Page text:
What Causes Hot Flashes?
Hot flashes are marked by increased skin temperature, sweating, flushing, and heart rate. We’re sure anyone who has had a hot flash can tell you that. But what causes them? The underlying biology of hot flashes is not fully worked out yet. We know that hormones play a role. Those dramatic hormone changes that signal menopause clearly matter. However, hormones are not the whole story.

Getting in the Zone
The body’s internal thermostat also matters. Like the thermostat in your home, your body keeps its core temperature in a zone—like the temperature you set for your home. When your core temperature goes above that zone, you sweat, and when it goes below that zone, you shiver. Like the air conditioning and the heat, this sweating and shivering function is trying to bring your body temperature back into the zone. The sweating during a hot flash can be seen as your body’s attempt to get rid of heat. However, this hot flash often occurs when the internal body temperature is just fine (well within the zone). So it appears that the internal thermostat of women having hot flashes is malfunctioning and detecting small changes in body temperature as too hot. Why this happens is not totally clear, but likely involves an interplay between those changes in hormones and the body’s thermostat (its controller lives in the brain). There is likely more to the story, and we are working on it, so stay tuned.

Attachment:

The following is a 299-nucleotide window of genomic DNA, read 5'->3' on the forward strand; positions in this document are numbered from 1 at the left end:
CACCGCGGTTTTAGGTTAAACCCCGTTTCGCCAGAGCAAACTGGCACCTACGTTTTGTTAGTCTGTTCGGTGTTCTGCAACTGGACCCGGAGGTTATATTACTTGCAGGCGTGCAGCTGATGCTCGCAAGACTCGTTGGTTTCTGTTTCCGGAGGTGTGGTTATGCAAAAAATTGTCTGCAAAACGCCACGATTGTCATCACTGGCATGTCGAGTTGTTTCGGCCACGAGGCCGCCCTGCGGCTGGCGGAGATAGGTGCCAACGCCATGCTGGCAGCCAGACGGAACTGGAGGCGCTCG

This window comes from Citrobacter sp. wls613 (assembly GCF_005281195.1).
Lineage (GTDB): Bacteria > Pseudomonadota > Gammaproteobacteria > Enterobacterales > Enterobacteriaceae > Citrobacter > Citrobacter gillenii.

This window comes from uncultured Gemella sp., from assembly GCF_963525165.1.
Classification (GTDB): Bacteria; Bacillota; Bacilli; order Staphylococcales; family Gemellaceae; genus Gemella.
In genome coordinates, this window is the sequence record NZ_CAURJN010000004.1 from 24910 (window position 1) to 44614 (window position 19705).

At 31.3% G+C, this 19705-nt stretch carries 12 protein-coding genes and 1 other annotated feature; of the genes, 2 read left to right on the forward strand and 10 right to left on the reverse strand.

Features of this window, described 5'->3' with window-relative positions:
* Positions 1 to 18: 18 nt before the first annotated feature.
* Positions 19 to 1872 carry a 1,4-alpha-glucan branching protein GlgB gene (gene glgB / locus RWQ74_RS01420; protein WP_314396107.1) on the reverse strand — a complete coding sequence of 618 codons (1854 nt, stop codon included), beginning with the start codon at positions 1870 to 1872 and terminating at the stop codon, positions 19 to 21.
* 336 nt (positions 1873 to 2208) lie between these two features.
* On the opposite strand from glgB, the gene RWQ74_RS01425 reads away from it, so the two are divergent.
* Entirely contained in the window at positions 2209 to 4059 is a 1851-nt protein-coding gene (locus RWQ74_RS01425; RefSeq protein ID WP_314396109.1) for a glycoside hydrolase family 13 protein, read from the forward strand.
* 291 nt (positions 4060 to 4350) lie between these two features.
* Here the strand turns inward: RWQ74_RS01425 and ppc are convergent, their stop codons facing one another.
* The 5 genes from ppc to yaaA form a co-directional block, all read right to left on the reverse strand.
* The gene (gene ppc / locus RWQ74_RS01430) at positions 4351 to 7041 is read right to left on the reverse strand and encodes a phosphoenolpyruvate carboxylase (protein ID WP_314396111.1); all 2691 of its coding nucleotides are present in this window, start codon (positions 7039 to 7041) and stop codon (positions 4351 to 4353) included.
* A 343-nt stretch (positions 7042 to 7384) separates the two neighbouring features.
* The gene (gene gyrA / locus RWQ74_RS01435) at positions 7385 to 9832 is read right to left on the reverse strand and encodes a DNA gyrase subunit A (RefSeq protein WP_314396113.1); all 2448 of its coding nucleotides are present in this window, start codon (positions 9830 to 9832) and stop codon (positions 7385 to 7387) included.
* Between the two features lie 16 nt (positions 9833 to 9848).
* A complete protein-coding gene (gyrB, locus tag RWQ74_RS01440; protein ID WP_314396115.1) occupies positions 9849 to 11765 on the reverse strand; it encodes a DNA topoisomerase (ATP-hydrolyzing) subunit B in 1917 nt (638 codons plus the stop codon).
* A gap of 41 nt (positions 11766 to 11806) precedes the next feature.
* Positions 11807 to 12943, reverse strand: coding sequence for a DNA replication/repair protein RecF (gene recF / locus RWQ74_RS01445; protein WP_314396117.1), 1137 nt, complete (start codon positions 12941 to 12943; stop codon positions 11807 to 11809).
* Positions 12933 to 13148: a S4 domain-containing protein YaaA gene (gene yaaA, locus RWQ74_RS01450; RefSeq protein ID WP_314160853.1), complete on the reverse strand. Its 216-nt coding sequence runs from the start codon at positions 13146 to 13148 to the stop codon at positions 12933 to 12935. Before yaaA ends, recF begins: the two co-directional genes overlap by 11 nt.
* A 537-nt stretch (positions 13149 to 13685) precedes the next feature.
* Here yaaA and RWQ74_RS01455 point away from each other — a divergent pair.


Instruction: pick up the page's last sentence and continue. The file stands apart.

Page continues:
Are Hot Flashes Such a Big Deal?
For some women, hot flashes are no big deal and are pretty mild. But for many other women, having severe or frequent hot flashes really interferes with life. Women with hot flashes, particularly frequent or severe hot flashes, have poorer sleep quality and may be more likely to have depression or anxiety during the menopause transition. For these women, quality of life and even work productivity are diminished. Hot flashes do matter.

So What Can You Do About It?
There are two broad approaches to treating hot flashes: medical and behavioral. Because I don’t prescribe medications myself, I will only briefly comment on medication approaches.

  • Hormone therapy remains the most effective treatment for hot flashes during menopause; however, hormone therapy may not be for everyone. NAMS has prepared the consumer-oriented MenoNote “Deciding About Hormone Therapy Use” to help you to decide whether hormone therapy is for you. MenoNotes are available on the NAMS website.